A Phenomenon of Dreams

—I wonder if most people get as much pleasure and profit from their dreams as I do. I always watch mine very carefully, and recall them as far as possible upon waking ; and if I perceive anything remarkable in them, I write it down in a note-book, for future reference and comparison. I am conscious of having profited greatly by the opportunities that I have found in dreams of studying my own character as if under a microscope. For I have never yet dreamed of doing an action which, upon careful subsequent reflection, I have decided to be out of character. I have at times made unpleasant discoveries as to my natural proclivities, when untrammeled by the fear of the opinions of others. There is a kind of pleasure in all this, which is not materially lessened by the accident of an occasional nightmare.

But what I set out to say was that there is one phenomenon that sometimes occurs in my dreams of which I can find no adequate explanation. This is the phenomenon of actions and ideas which seem to come from so entirely different an individuality from my own, and to be the result of an experience of life so wholly foreign to me, as to cause in me, even during the dream, a feeling of keen surprise. I find it difficult to express my meaning clearly on paper, although it is very clear in my own mind. I must first make a broad general distinction between incoherent and coherent dreams. The first class includes dreams that are merely wild jumbles of grotesque and impossible things, which are of little use to the metaphysician, and with which I have at present nothing to do. These dreams lack both the elements which go to make up the phenomenon to which I wish to call attention, namely, the elements of personality and surprise. The doings of the actors in these incoherent dreams seem to us, even in the dreams, to proceed from phantoms whose individuality, if they have any, wavers from form to form, — sometimes disappearing entirely, and sometimes blending inextricably with our own; and their wildest and least expected doings cause us no surprise. They are mere projections of our own fancy, and nothing in them is different from what our waking imaginations might portray, if once we gave them free rein. The second class of dreams, which I call coherent dreams, present clear and orderly tableaux and dialogues, very much like those of real life. It is in this latter class of dreams that an actor sometimes appears who startles me by his distinct personality.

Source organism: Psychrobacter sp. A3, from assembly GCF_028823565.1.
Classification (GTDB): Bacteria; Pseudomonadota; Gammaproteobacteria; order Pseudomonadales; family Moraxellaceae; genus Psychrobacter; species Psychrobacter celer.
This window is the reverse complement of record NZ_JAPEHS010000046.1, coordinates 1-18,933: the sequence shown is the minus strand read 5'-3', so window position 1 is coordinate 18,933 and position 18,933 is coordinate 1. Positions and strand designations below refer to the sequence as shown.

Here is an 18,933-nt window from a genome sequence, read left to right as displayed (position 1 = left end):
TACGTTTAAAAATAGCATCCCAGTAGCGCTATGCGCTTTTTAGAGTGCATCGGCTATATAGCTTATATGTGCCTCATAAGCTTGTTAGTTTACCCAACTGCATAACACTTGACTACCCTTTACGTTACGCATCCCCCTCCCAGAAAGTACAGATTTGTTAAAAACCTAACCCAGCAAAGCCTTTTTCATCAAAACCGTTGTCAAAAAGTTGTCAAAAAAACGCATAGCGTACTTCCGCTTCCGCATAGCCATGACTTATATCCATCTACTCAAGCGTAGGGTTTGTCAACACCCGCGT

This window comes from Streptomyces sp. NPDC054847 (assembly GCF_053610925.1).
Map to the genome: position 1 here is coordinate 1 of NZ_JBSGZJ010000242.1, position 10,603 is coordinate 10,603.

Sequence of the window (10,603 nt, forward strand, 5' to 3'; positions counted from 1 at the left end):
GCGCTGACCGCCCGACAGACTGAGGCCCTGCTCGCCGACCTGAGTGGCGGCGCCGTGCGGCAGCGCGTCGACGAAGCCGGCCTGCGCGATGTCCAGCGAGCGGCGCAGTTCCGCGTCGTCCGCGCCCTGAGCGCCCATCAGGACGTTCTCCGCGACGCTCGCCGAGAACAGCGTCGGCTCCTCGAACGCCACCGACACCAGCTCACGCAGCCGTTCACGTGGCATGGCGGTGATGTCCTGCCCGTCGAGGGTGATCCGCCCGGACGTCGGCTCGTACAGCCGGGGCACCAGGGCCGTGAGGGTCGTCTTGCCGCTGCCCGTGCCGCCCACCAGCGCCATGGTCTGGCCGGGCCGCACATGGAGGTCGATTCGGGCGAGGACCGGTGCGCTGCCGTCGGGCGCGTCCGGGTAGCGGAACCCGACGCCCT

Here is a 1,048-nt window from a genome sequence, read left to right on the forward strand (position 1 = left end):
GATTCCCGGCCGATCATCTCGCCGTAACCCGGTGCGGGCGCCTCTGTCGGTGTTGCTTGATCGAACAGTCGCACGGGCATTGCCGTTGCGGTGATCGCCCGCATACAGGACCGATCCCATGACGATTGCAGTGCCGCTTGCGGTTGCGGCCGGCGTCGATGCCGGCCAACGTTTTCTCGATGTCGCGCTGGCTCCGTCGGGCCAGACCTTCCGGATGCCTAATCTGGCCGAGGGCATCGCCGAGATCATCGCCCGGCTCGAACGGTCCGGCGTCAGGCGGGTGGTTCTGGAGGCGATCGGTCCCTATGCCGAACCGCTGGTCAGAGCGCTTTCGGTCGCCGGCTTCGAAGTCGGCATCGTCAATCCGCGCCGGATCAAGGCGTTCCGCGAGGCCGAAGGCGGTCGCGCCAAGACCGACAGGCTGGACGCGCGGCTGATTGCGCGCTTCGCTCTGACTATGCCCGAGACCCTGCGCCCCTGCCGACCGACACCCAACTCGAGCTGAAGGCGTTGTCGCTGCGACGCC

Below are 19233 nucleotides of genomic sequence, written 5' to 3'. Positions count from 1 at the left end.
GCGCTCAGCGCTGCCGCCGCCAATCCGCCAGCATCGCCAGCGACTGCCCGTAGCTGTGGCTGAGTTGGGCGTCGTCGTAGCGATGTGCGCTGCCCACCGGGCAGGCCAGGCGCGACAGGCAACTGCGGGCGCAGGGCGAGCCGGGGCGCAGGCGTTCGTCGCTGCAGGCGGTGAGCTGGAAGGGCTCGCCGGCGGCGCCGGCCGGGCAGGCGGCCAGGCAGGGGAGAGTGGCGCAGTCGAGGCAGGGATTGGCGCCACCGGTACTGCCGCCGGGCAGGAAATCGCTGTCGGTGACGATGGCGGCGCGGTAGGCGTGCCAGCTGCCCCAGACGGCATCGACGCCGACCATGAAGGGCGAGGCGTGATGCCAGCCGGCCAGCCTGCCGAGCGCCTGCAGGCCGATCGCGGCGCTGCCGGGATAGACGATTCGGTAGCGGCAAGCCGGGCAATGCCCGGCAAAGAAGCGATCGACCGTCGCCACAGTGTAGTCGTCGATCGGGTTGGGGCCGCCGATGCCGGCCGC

Perhaps half a dozen times during the last year I have noticed this phenomenon, and from consultation of books and discussions with friends I am convinced that it is sufficiently curious to merit notice. I do not mean merely that we meet antagonists in dreams, or that people in dreams do not do things disagreeable to us. It is a very common experience to engage in argument in a dream, or to play games of chance or skill against a shadowy opponent. But in none of these cases is there that clash of distinct individualities that we constantly find in the waking world. I have played hundreds of games of chess in my sleep, and have discovered various new and charming moves ; but I have never yet lost a game, although my waking experience has been far less happy. Did any man ever dream of being worsted in argument; and if so, was he able, upon waking, to recall the argument that floored him ? In all such cases as I have spoken of, we regard other people in the dream only in their relation to ourselves, and their personality is never for a moment brought to our notice.